Help a fat friend … (10th February 2021)

I was sat reading some previous blog posts the other day, giving them a polish and checking for grammatical errors. In particular I was reading the one last autumn about getting jacked. Sometimes I question whether my writing is improving or not but on this occasion rather than analyse the artistic flair I questioned the actual content, or more specifically the first few lines.
I have, in the past, been accused of prejudices, labeling feminine women as superior to their opposite (masculine women) seemed to get some people’s backs up. In my book Euro Jaunt I also mention a few people of the overweight variety as being to my distaste. Well these are just my opinions, people can (and should) see the world through their own two eyes, but occasionally I wonder if I’m cutting to close to the bone. In the ‘Get Jacked’ article I referred to morbidly obese people as being lazy and blind. I think perhaps I should stipulate that although they are lazy (well they are) obviously they are not literally blind. What I meant by that is they can see exactly what they look like in the mirror and yet they fool themselves into thinking this is perfectly normal. We even have chunky celebrities now like Gemma Collins and that cookie monster Tess Holliday.


No.

A celebrity is defined as a celebrated person. That means we are pedastalising these salad dodgers. When you pedastalise somebody you’re turning them into a role model.

Now clearly we all come in different shapes and sizes and the human body no matter what weight is a beautiful and miraculous thing, but when obesity becomes normal it’s time to “pause and reflect” (Mark Twain said that).
I’ve often pondered how when I was a skinny youngster it was perfectly fine for people to say, ‘You’re looking a bit underweight Glen, are you eating enough?’ I wouldn’t say it particularly bothered me, I could see I was waif-like, and as far as I’m aware this is still completely acceptable thing to say to somebody. The somebody might feel slightly offended but a feeling of gratitude rides along with that feeling because you get the sense the person telling you is a kind soul that has genuine concern.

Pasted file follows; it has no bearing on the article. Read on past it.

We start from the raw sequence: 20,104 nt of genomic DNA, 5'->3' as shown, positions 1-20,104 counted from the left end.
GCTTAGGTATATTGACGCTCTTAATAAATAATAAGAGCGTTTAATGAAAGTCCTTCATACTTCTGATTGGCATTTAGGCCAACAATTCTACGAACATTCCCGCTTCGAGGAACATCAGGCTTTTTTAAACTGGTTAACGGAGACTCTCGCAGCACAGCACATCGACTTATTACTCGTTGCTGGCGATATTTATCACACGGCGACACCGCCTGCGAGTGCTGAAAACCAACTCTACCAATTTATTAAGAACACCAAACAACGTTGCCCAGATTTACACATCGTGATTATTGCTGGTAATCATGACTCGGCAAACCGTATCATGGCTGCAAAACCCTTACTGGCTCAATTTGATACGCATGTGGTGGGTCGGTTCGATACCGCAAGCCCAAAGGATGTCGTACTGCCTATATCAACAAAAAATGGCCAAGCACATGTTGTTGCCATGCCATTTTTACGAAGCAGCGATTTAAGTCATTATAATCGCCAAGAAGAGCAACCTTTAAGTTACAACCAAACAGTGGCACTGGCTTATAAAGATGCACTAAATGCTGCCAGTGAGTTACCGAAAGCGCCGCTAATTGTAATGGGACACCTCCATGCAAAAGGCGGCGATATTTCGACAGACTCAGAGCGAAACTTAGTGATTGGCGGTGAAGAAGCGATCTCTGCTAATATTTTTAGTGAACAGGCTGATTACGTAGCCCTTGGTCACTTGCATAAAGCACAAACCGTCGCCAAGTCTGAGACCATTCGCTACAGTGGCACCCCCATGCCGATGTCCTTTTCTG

So how is it that telling a person they look overweight is so heavily frowned upon. Why does it suddenly become a disgusting insult that’s deemed heinous by the masses?
I’d argue that some gentle persuasion could even be the start of a chain of events that see’s our flabby friends taking better care of themselves and adding years to their life. I’d like to think if I was a giant meat sack waddling down the street that my nearest and dearest would have a private word with me about it, knowing it could mean the difference between life and death. Especially now that obesity is the number one killer health risk on the planet.
It’s time to be cruel to be kind, its time to tell our loved ones to put down that cake and have an apple instead.